The Jammu and Kashmir administration on Tuesday advised people in the state to stay calm and not to believe in rumours in the aftermath of the Indian Air Force's strikes on a Jaish-e-Mohammed's terror camp in Pakistan.
Anxious residents of Srinagar and other major towns in the Kashmir valley could be seen discussing the latest developments amid heightened tension between India and Pakistan following the February 14 Pulwama terror attack in which 40 CRPF jawans were killed.
"We hope that it ends here and there is no more escalation. If there is escalation in hostilities, it will be the people on either side of the Line of Control who will suffer the most," Abdul Gani Dar (80), who has witnessed all wars between India and Pakistan, said.
Many residents, including former chief minister Omar Abdullah, took to social media to express their fears about the possibility of a full blown confrontation between the two nuclear powers.
"The problem now becomes PM Imran Khan's commitment to his country - 'Pakistan will not think about responding, Pakistan WILL respond'. What shape will response take? Where will response be? Will India have to respond to Pakistan's response?" Abdullah wrote on his Twitter handle.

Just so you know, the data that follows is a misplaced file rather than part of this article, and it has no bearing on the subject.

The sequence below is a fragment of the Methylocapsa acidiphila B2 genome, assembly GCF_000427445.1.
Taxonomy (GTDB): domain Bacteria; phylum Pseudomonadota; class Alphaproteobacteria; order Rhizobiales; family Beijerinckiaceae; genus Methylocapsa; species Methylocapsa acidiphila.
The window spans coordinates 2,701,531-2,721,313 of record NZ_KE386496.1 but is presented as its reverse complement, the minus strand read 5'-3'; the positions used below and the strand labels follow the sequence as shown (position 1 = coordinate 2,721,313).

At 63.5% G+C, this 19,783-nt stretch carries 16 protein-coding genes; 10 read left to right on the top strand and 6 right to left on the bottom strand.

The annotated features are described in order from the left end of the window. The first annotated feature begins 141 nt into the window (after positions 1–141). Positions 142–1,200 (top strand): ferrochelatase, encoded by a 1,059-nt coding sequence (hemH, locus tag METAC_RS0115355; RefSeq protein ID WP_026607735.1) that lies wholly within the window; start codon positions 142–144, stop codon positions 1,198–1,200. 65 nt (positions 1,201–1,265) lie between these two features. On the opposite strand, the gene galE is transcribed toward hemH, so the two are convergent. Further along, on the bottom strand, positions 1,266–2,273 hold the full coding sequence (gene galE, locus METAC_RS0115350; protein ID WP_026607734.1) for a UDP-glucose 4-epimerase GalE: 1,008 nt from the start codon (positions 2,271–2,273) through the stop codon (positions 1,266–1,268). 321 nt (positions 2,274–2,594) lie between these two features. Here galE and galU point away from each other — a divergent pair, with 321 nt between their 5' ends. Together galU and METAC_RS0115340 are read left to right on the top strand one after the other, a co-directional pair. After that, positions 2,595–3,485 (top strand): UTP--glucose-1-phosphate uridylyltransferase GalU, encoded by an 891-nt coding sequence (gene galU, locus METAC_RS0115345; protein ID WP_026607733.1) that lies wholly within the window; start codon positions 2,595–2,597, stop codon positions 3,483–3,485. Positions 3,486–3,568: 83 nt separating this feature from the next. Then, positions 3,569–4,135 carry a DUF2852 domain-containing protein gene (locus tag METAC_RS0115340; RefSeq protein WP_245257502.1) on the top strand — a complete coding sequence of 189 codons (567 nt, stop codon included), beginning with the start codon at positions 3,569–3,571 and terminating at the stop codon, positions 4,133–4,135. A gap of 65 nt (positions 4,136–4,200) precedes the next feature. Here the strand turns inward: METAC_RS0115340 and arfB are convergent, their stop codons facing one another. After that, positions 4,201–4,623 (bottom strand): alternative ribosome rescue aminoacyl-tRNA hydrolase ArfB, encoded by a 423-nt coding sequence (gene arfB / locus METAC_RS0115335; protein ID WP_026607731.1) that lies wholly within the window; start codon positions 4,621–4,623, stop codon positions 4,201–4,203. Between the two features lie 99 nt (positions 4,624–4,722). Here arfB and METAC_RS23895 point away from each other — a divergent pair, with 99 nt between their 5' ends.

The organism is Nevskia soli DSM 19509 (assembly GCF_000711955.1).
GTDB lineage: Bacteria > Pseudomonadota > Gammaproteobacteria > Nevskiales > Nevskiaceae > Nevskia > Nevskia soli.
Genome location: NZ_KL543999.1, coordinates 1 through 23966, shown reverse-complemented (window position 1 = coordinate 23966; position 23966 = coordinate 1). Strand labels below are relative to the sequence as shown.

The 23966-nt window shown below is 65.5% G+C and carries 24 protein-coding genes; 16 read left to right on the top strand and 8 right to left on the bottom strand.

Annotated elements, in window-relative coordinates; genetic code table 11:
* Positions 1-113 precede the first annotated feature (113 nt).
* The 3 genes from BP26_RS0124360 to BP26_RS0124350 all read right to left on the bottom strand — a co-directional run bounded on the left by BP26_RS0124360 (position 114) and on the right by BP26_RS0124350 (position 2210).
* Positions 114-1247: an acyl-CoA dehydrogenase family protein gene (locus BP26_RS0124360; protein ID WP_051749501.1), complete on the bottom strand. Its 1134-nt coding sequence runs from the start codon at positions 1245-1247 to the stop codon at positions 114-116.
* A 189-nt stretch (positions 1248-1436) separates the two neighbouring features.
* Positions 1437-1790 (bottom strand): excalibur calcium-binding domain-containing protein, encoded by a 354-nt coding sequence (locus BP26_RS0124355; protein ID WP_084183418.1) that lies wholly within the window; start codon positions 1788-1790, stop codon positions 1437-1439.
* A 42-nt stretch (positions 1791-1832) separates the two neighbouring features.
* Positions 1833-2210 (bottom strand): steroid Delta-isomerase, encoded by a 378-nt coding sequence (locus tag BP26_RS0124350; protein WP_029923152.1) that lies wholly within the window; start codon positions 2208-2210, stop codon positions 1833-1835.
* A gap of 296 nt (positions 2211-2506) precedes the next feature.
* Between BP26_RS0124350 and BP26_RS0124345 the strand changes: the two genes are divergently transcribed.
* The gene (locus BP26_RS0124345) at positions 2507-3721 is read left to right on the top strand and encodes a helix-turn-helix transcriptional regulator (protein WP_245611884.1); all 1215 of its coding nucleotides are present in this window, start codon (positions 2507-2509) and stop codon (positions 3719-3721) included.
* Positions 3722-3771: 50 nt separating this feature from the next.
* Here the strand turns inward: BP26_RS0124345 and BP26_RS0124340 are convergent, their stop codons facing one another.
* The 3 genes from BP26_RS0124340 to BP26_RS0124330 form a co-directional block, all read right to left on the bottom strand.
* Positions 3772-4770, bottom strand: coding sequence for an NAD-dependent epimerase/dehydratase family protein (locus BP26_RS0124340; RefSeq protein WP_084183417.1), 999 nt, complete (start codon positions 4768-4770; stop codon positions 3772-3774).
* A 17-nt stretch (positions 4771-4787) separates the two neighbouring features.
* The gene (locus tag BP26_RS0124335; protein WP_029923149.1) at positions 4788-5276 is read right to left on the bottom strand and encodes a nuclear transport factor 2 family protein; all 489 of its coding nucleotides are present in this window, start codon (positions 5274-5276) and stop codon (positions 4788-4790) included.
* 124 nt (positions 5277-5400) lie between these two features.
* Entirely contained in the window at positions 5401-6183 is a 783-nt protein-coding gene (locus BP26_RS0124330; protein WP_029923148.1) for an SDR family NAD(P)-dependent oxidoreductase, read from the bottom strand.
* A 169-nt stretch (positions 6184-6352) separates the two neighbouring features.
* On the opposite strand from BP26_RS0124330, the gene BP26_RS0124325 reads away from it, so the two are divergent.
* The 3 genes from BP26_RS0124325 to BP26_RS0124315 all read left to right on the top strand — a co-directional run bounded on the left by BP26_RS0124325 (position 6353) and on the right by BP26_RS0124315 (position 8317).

Chief Secretary B V R Subrahmanyam Tuesday asked people to remain stress free and go about their normal activities.
"In case there is anything to be communicated regarding people's safety and security, the government will do so directly, through media," Subrahmanyam said in a brief statement without mentioning the air strike.
"The people are urged to be calm and not to believe in rumours circulating on WhatsApp or other social media," he said.
Residents of Kashmir had gone on a hoarding spree after the government launched a crackdown on separatists and Jamaat-e-Islami Jammu and Kashmir cadres last week.
The move was followed by the deployment of 100 additional companies of paramilitary forces in the valley.
In an apparent dig, Abdullah said the reports about an Indian Air Force C17 Globemaster III flying over Jammu and Kashmir was about election duty and had nothing to do with the air strikes in Pakistan.
"It's sitting in Srinagar offloading paramilitary forces to deal with internal security & election duty. Has nothing to do with the airstrike in to Pakistan this morning," the National Conference leader said.
Meanwhile, the officials said security forces have been asked to remain on alert as the NIA is carrying out raids on residences of some top separatist leaders and their sympathisers.
Security forces have been deployed in strength in vulnerable areas of the city as officials expect protests against the raids.